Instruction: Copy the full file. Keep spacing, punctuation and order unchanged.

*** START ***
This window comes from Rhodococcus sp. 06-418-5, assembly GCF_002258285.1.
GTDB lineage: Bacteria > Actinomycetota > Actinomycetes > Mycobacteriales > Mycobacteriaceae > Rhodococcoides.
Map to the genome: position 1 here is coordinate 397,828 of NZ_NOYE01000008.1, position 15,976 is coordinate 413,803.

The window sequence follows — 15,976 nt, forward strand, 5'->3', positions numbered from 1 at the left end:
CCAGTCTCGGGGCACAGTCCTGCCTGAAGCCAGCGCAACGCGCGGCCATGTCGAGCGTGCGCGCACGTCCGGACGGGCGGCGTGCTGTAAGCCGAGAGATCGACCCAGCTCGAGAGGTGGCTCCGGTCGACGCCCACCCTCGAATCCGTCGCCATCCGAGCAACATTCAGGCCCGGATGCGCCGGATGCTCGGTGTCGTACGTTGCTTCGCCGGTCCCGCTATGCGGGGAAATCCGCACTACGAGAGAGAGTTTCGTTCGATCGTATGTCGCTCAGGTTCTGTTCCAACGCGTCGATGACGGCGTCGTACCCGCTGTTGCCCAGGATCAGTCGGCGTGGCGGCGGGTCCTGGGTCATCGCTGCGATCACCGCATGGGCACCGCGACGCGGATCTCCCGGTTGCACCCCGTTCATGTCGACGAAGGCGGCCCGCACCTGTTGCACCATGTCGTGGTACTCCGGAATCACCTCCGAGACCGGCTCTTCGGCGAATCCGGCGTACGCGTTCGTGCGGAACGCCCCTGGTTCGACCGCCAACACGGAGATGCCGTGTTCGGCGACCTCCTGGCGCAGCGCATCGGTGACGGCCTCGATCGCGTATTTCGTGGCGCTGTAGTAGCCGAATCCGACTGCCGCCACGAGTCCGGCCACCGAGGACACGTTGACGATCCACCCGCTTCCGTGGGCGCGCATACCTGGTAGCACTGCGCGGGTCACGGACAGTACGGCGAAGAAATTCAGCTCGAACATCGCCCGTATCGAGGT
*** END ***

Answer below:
This window comes from Rhodococcus sp. 06-418-5, assembly GCF_002258285.1.
GTDB lineage: Bacteria > Actinomycetota > Actinomycetes > Mycobacteriales > Mycobacteriaceae > Rhodococcoides.
Map to the genome: position 1 here is coordinate 397,828 of NZ_NOYE01000008.1, position 15,976 is coordinate 413,803.

The window sequence follows — 15,976 nt, forward strand, 5'->3', positions numbered from 1 at the left end:
CCAGTCTCGGGGCACAGTCCTGCCTGAAGCCAGCGCAACGCGCGGCCATGTCGAGCGTGCGCGCACGTCCGGACGGGCGGCGTGCTGTAAGCCGAGAGATCGACCCAGCTCGAGAGGTGGCTCCGGTCGACGCCCACCCTCGAATCCGTCGCCATCCGAGCAACATTCAGGCCCGGATGCGCCGGATGCTCGGTGTCGTACGTTGCTTCGCCGGTCCCGCTATGCGGGGAAATCCGCACTACGAGAGAGAGTTTCGTTCGATCGTATGTCGCTCAGGTTCTGTTCCAACGCGTCGATGACGGCGTCGTACCCGCTGTTGCCCAGGATCAGTCGGCGTGGCGGCGGGTCCTGGGTCATCGCTGCGATCACCGCATGGGCACCGCGACGCGGATCTCCCGGTTGCACCCCGTTCATGTCGACGAAGGCGGCCCGCACCTGTTGCACCATGTCGTGGTACTCCGGAATCACCTCCGAGACCGGCTCTTCGGCGAATCCGGCGTACGCGTTCGTGCGGAACGCCCCTGGTTCGACCGCCAACACGGAGATGCCGTGTTCGGCGACCTCCTGGCGCAGCGCATCGGTGACGGCCTCGATCGCGTATTTCGTGGCGCTGTAGTAGCCGAATCCGACTGCCGCCACGAGTCCGGCCACCGAGGACACGTTGACGATCCACCCGCTTCCGTGGGCGCGCATACCTGGTAGCACTGCGCGGGTCACGGACAGTACGGCGAAGAAATTCAGCTCGAACATCGCCCGTATCGAGGT